RESEARCH ARTICLE


Upregulation of Antioxidant Gene Expressions and Enzyme Activity Against Acrylamide-Induced Neurotoxicity in Mice after Grape Seed Extract Treatment



Sarah Albogami1, *
1 Department of Biotechnology, Faculty of Science, Taif University, Taif, Kingdom Saudi Arabia


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Creative Commons License
© 2020 Sarah Albogami.

open-access license: This is an open access article distributed under the terms of the Creative Commons Attribution 4.0 International Public License (CC-BY 4.0), a copy of which is available at: (https://creativecommons.org/licenses/by/4.0/legalcode). This license permits unrestricted use, distribution, and reproduction in any medium, provided the original author and source are credited.

* Address correspondence to this author at the Department of Biotechnology, Faculty of Science, Taif University, Taif, Kingdom Saudi Arabia; Tel: 00966558163215; E-mail: dr.sarah@tu.edu.sa


Abstract

Background:

The risk of occupational exposure to acrylamide is high and long-term acrylamide exposure can cause neurotoxicity. Thus, therapeutic agents that can protect against acrylamide-induced neurotoxicity are needed.

Objective:

To investigate whether Grape Seed Extract (GSE) protects against acrylamide-induced neurotoxicity in mice.

Methods:

Mice were divided into saline, GSE, acrylamide, GSE followed by acrylamide, acrylamide followed by GSE, and simultaneous acrylamide and GSE treatment groups. Gene expression and antioxidant enzyme levels were then determined using RT-PCR and biochemical assays.

Results:

Gpx1 (P < 0.05), Prdx3 (P < 0.01), SOD1 (P < 0.05), and CAT (P < 0.05) significantly upregulated in GSE-treated mice, compared to those in untreated controls. In contrast, Gpx1 (P < 0.05), Prdx3 (P < 0.05), SOD1 (P < 0.05), and CAT (P < 0.05) significantly downregulated in acrylamide-treated mice compared to those in untreated controls. Results of the treatment with GSE before exposure to acrylamide or simultaneously with acrylamide indicated that GSE restored Gpx1, Prdx3, SOD1, and CAT expression to similar levels as those in the control group. GSE treatment after exposure to acrylamide did not exert any neuroprotective effects against acrylamide, as revealed by significant downregulation of Gpx1 (P < 0.05), Prdx3 (P < 0.01), SOD1 (P < 0.05), and CAT (P < 0.05) compared to that in untreated controls. Animals treated with grape seed before acrylamide treatment showed no significant change in LPO activities and a significant increase in GSH levels, compared to those in untreated controls.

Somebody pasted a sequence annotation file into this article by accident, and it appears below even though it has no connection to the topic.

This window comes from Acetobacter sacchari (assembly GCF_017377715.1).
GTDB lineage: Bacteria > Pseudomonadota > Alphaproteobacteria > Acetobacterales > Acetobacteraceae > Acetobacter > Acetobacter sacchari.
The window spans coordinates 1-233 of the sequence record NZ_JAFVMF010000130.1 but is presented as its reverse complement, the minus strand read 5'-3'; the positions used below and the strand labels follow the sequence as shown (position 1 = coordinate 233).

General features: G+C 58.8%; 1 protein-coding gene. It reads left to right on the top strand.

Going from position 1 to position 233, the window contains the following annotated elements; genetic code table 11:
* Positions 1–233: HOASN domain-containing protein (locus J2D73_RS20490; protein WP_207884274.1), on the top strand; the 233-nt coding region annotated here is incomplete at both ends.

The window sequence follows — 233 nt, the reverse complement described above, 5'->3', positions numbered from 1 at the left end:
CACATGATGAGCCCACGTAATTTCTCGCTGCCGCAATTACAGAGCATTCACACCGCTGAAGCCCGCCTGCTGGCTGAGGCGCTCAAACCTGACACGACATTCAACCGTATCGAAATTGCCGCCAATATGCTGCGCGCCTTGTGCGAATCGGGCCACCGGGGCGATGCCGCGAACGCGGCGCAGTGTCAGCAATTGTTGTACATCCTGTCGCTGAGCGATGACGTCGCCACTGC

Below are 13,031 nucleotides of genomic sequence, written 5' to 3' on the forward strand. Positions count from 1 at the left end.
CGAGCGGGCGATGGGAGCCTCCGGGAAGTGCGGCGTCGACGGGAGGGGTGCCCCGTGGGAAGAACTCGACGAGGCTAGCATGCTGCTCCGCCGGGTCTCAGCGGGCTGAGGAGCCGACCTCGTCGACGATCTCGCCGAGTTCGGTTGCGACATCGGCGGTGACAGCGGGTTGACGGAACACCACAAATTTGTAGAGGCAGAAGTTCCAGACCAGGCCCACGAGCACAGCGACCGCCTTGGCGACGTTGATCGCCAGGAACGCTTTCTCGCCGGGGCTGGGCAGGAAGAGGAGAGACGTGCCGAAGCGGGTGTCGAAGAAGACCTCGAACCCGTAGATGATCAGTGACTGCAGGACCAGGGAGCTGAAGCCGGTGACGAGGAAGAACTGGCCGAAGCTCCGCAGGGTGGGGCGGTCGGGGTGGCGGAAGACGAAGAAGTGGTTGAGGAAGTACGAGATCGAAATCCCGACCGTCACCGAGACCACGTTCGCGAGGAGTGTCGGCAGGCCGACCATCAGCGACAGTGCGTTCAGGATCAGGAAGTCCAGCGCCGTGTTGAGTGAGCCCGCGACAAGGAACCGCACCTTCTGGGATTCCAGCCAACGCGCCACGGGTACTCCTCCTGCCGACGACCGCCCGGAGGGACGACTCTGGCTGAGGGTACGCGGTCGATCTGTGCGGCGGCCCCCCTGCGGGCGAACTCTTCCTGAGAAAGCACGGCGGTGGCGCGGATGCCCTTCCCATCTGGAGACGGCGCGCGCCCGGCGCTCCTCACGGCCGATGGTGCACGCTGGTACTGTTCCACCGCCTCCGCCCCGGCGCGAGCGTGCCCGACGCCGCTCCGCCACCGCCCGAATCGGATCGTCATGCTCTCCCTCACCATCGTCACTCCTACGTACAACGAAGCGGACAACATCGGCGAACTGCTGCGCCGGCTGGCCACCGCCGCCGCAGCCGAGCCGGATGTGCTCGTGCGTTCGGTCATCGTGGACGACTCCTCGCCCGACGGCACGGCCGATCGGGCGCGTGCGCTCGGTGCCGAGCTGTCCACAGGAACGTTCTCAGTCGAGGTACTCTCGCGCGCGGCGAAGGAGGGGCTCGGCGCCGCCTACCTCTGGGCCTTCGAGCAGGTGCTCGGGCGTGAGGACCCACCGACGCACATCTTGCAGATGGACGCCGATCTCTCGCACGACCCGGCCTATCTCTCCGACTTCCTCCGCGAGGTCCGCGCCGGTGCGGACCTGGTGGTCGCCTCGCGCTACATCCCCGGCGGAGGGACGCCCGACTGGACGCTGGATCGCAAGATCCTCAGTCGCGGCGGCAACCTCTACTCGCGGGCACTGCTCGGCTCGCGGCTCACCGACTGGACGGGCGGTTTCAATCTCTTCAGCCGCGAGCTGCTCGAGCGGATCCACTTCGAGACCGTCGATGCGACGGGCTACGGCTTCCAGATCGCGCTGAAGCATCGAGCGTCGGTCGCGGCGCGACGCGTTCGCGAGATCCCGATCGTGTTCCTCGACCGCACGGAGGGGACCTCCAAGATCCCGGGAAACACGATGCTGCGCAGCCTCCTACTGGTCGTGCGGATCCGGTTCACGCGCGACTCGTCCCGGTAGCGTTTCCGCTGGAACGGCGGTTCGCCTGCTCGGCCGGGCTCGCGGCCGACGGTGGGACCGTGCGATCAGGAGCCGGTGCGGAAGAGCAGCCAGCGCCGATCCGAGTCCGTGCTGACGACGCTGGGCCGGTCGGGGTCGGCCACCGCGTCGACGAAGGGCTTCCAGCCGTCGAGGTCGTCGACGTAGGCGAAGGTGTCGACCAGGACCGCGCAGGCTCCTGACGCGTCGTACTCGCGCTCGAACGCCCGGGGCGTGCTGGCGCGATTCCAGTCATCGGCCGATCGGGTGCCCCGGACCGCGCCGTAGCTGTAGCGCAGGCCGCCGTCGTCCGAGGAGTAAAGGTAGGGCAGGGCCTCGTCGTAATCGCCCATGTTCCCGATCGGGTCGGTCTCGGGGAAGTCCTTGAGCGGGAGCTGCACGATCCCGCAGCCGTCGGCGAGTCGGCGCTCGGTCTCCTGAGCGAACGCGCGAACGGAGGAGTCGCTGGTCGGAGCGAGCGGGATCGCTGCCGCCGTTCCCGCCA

Conclusion:

GSE exerted neuroprotective effects against acrylamide-induced neurotoxicity. Acrylamide caused oxidative stress 20 days post-exposure. However, grape seed treatment before exposure to acrylamide restored all test parameters to levels similar to control values.

Keywords: Acrylamide, Grape seed, Neurotoxicity, Oxidative stress, Antioxidants, Gene expression.